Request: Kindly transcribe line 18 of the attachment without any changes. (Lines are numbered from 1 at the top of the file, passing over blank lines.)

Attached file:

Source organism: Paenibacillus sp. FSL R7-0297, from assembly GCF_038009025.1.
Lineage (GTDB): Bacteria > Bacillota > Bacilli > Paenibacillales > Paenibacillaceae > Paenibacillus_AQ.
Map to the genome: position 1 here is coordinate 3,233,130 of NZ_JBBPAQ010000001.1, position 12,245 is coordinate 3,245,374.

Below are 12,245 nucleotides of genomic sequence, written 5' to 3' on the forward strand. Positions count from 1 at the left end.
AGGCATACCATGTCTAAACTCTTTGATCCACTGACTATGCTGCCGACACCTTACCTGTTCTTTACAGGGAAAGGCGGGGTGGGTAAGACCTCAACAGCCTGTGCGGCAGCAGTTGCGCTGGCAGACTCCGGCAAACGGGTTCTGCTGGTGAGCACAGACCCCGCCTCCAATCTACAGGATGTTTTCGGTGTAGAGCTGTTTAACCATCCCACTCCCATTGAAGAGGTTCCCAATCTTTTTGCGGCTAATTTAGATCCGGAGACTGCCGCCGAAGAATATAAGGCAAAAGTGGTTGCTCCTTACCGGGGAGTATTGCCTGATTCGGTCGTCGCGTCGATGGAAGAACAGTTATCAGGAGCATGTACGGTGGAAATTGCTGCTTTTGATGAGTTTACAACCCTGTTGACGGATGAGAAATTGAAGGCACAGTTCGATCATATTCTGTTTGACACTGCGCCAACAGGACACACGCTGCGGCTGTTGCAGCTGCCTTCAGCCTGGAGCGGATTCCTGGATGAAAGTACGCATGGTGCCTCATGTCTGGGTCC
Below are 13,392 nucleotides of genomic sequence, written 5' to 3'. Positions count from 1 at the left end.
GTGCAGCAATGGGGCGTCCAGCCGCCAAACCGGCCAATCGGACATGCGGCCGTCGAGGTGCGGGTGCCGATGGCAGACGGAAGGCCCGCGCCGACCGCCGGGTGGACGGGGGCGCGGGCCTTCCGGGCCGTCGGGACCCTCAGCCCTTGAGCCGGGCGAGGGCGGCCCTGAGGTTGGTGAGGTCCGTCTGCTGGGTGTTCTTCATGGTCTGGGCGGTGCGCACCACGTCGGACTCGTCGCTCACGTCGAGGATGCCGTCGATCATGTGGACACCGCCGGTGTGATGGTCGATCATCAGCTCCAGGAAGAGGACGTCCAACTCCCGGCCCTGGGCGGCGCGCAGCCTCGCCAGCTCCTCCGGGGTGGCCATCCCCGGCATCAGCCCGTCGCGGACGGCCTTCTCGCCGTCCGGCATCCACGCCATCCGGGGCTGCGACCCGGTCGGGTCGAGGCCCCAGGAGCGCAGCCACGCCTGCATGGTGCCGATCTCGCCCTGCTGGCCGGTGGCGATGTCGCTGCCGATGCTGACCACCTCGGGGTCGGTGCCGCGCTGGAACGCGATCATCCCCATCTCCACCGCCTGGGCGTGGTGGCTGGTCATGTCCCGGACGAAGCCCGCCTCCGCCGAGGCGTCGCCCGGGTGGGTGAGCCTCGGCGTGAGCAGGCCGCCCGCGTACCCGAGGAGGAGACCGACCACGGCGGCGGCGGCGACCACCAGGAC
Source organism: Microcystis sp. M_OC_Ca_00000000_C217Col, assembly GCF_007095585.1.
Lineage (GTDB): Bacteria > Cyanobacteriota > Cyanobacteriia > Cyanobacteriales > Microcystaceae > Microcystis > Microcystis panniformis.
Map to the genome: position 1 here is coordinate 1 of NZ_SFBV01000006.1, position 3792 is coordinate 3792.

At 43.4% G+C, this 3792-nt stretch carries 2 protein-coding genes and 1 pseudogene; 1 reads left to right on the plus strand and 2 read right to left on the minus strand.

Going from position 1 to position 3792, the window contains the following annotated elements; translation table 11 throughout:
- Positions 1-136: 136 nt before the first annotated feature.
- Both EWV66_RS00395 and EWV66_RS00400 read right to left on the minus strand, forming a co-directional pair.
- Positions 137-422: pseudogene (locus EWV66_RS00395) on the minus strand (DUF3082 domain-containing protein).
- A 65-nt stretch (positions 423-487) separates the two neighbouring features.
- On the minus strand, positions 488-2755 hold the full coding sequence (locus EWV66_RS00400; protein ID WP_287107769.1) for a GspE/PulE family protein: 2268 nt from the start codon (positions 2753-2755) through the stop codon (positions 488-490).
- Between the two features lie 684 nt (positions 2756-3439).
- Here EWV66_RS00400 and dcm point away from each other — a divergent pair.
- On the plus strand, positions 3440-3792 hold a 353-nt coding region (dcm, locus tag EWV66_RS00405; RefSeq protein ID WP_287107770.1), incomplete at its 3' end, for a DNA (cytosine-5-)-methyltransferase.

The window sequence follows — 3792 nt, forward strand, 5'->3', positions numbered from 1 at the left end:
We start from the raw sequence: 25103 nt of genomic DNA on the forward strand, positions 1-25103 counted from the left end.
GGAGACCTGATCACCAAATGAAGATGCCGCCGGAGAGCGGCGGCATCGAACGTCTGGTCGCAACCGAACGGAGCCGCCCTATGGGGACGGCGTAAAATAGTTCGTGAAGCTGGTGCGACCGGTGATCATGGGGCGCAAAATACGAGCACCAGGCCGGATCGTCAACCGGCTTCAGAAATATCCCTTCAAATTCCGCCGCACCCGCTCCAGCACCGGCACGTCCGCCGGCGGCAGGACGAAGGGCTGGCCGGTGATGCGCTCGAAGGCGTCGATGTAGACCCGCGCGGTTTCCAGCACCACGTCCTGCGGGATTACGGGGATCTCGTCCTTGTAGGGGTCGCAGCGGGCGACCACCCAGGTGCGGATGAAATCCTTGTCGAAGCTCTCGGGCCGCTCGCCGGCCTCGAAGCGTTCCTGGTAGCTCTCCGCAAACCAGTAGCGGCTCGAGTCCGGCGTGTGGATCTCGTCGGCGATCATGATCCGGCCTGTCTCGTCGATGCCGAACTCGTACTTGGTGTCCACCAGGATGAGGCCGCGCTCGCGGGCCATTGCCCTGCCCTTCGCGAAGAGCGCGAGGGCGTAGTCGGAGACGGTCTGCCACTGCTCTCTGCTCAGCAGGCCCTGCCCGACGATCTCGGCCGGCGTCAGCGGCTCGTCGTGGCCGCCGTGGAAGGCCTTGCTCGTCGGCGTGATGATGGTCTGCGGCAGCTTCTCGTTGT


- Between the two features lie 684 nt (positions 2756-3439).